Pros and Process – A Delicate Balance

I was reading a question on a forum the other day about the benefits of having highly skilled people work for you relative to having a clear and detailed process for how work is done. The answer, of course, is that neither will work without the other, and the challenge is to find the right balance between the two.

At my office, process is part of the daily grind. I have been working there for over 2 years, and I have come across scenarios where process was more important than expertise. (Note that I do not discuss the alternative, since it is easy to understand why having quality people is important, and for more information on that topic, read my post Saving Money on an IT Solution.)

We have an on-call procedure for supporting applications even when no one is in the office. On occassion, a system will fail, causing the person who is on call to be notified. We have a clear process for what to do in the event of such a notification, which is detailed to the level of what to do for each and every system that we support. The reason for this is simple. Calls can come in the middle of the night, while the support person is sleeping. Rather than have them try to make decisions while they are half asleep, we detail the process, the choices that need to be made, and the information needed to make those decisions. Following this process has helped reduce the severity of the failures to minor bumps without impacting our customers as a result.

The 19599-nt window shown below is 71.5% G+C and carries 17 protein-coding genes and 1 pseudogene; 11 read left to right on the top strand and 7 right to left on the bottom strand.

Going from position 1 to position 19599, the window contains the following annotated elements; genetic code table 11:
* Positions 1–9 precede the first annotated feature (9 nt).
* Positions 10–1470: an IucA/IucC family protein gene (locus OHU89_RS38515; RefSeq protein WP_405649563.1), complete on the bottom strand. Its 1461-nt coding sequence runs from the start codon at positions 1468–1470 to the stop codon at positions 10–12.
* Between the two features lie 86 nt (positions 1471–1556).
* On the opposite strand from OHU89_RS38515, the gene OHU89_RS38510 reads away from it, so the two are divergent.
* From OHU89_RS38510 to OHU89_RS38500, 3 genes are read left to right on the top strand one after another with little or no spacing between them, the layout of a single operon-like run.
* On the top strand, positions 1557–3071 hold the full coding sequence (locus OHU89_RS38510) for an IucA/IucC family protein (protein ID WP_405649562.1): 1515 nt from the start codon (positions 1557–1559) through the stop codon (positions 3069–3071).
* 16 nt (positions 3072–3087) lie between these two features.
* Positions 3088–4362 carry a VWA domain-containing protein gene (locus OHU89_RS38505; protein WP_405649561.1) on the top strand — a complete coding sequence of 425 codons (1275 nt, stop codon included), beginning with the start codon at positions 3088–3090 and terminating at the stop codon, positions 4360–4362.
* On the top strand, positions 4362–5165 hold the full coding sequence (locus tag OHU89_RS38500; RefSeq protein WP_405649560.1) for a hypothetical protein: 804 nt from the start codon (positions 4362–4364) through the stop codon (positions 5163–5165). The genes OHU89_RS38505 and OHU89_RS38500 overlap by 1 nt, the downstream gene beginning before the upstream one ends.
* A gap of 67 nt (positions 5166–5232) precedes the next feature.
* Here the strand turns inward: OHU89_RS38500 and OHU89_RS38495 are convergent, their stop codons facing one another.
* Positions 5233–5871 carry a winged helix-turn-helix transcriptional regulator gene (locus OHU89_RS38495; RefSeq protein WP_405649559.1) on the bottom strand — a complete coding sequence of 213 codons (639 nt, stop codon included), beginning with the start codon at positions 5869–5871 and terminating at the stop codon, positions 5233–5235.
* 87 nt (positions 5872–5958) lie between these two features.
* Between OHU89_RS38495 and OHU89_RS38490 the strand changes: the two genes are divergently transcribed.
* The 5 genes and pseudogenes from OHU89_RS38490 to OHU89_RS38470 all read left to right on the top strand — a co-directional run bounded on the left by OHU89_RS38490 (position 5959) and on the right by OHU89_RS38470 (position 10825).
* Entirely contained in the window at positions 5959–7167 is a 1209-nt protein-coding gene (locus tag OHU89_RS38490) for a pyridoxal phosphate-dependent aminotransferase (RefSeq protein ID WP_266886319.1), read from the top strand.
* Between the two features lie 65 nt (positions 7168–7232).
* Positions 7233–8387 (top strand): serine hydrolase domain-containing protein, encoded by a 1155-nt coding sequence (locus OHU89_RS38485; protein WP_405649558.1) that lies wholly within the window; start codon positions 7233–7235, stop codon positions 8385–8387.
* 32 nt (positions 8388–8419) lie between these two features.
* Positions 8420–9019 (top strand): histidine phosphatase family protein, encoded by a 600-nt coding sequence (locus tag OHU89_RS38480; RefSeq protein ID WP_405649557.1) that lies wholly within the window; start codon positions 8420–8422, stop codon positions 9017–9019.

However, process can, and often does, go to the other extreme. A reader of the Daily Worse Than Failure will be able to think of several examples. In this situation, the issues behind the process can often be attributed to having non-technical people write the process. A lack of understanding of how a technology works (and more specifically, the technology requiring the process) often results in compensating for the lack by insisting on more documentation, more signatures, more approvals.

A good process is written by the people who will ultimately be following it. It needs acceptance from its users based on understanding of why the process is there. When the process is put into place, and management says “Follow the process” but there was no input from those who are meant to be using the process, resentment about the process, and often a flat refusal to use it will often ensue.